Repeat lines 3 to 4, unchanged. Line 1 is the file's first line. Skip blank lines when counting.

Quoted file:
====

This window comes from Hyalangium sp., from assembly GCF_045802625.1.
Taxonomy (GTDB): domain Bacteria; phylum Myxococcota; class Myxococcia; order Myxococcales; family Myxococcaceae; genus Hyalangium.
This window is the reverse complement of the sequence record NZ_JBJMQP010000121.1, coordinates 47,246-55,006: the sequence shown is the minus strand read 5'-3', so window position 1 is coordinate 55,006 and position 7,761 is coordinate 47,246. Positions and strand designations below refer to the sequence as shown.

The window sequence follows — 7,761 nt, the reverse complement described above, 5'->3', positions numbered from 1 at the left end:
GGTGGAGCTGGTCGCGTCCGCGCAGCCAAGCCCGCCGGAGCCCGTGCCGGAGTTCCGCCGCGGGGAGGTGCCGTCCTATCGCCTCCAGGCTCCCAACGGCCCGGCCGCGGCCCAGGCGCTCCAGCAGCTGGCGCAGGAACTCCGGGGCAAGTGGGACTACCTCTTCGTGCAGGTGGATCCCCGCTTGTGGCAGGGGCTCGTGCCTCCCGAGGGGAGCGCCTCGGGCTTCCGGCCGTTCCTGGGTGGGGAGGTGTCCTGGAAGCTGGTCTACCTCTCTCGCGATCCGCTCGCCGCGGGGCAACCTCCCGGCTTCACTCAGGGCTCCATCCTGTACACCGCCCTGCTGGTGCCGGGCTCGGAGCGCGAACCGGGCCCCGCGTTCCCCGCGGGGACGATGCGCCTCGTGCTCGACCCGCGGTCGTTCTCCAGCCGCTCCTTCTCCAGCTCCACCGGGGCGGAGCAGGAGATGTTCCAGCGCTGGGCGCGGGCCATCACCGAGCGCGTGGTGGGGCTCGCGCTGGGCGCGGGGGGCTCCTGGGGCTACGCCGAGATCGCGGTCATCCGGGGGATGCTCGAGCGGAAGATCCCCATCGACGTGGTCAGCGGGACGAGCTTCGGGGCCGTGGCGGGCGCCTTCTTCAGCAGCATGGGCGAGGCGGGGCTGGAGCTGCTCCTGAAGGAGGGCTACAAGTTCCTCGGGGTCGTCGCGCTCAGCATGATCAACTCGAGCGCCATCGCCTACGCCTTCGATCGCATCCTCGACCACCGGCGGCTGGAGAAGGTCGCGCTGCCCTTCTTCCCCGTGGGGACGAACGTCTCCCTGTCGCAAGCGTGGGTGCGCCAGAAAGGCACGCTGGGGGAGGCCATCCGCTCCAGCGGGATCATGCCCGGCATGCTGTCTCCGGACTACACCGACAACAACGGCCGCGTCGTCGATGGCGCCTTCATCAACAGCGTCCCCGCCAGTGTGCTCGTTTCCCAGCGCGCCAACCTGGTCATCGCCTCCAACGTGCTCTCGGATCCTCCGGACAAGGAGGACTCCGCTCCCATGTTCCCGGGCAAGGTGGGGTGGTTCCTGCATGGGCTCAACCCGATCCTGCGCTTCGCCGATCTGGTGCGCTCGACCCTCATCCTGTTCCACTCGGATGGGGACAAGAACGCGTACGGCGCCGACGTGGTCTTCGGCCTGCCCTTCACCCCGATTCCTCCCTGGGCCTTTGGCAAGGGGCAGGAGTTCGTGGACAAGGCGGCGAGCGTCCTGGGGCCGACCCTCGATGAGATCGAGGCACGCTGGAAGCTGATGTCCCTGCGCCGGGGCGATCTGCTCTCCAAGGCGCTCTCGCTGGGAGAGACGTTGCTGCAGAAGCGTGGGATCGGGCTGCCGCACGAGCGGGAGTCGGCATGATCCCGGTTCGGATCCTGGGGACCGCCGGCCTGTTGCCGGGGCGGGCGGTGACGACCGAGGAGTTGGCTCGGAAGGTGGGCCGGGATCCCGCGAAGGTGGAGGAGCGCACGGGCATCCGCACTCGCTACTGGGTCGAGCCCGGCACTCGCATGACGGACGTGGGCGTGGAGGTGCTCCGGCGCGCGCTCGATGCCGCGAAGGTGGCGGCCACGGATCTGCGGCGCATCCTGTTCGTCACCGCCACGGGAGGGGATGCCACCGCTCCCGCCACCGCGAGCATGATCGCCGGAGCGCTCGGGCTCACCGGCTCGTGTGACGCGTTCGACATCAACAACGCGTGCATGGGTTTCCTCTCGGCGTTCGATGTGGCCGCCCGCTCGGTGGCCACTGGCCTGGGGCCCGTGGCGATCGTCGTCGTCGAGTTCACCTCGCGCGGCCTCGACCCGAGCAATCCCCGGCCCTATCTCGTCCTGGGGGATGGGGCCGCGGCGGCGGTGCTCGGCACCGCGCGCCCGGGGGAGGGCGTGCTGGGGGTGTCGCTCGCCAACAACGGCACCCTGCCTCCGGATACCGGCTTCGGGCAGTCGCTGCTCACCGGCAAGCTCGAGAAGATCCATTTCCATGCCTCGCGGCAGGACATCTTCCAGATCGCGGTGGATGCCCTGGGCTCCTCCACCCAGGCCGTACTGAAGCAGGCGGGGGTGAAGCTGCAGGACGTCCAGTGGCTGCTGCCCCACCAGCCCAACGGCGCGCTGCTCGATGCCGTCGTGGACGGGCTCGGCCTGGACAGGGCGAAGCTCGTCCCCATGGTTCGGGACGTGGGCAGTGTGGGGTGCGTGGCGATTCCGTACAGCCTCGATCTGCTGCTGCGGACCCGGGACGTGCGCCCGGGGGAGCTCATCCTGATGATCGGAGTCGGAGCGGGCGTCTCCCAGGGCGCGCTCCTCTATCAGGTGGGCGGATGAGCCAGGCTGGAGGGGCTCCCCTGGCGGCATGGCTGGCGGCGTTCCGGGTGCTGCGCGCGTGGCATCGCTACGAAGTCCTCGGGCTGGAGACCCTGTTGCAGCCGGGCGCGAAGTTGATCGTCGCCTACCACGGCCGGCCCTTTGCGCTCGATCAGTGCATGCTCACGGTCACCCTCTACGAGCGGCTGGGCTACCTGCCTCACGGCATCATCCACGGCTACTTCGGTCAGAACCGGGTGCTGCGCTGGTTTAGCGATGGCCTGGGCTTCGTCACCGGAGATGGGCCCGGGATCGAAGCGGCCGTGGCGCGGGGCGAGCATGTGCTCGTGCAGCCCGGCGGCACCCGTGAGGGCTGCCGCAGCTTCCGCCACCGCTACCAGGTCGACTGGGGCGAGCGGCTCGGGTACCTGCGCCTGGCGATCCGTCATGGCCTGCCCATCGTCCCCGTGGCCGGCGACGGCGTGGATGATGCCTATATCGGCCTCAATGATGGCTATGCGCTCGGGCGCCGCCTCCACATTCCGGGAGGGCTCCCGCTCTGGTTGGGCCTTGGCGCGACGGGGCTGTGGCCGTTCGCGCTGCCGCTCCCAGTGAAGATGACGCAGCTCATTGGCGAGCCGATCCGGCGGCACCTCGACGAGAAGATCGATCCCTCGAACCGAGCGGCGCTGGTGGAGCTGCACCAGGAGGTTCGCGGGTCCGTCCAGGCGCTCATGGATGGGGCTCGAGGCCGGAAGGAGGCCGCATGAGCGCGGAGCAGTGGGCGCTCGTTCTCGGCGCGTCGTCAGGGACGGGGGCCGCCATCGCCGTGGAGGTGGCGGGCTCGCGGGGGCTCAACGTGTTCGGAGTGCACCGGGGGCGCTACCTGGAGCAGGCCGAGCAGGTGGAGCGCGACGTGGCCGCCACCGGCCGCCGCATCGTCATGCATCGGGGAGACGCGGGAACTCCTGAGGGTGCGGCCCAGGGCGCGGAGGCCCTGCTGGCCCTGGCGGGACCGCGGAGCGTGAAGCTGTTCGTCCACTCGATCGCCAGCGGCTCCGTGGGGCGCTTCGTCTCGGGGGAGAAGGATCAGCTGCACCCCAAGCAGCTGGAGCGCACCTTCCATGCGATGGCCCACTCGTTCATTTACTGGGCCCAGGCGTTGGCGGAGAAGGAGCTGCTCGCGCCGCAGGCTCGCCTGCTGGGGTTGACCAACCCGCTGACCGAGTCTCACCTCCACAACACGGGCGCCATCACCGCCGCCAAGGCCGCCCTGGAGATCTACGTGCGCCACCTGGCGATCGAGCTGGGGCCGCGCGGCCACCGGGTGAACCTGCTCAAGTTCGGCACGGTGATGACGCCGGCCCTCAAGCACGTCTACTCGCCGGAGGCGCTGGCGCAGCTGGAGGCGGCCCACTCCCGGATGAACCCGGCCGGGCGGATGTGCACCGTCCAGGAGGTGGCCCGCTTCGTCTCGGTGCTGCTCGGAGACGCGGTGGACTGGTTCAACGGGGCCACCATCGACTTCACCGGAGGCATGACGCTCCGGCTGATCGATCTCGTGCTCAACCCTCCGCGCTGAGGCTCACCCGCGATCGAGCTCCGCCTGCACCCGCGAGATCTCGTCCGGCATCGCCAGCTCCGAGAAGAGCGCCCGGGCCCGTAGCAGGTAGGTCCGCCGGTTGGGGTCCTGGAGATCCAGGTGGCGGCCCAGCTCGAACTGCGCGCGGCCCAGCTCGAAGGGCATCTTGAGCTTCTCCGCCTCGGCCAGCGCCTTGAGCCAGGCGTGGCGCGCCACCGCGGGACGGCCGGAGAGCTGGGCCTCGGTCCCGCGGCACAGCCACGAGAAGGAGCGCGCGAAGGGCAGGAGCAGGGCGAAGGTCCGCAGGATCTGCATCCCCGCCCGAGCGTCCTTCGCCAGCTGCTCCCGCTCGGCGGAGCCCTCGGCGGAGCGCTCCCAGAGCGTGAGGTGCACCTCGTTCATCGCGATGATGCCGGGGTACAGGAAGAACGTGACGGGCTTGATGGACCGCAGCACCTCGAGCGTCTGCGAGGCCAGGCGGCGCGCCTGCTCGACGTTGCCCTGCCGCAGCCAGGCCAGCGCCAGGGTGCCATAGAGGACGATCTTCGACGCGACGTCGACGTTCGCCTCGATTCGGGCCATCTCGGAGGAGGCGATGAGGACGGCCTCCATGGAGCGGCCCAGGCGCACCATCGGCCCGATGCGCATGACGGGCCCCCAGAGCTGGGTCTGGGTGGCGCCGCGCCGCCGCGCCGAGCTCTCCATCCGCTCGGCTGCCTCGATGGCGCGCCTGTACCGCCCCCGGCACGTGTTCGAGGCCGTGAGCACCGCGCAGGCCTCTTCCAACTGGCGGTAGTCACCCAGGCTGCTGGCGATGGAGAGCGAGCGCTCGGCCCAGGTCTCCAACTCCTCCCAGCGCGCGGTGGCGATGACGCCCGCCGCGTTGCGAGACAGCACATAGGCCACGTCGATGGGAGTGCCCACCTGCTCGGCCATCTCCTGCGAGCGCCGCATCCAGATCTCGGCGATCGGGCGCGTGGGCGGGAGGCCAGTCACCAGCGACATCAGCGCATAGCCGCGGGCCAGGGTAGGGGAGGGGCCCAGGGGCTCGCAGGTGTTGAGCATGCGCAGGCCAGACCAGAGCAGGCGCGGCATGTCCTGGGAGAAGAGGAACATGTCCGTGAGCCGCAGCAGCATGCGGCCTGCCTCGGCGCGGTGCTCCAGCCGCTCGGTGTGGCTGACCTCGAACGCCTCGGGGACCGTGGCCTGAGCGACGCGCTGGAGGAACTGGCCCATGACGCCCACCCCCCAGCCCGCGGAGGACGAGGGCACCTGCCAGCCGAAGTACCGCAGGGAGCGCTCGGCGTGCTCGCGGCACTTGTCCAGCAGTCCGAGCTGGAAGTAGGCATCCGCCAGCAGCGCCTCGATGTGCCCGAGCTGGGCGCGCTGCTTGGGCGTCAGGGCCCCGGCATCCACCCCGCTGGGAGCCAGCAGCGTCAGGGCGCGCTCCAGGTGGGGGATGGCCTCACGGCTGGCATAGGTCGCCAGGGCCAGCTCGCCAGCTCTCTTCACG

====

This window is the reverse complement of the sequence record NZ_JBJMQP010000121.1, coordinates 47,246-55,006: the sequence shown is the minus strand read 5'-3', so window position 1 is coordinate 55,006 and position 7,761 is coordinate 47,246. Positions and strand designations below refer to the sequence as shown.

The window sequence follows — 7,761 nt, the reverse complement described above, 5'->3', positions numbered from 1 at the left end: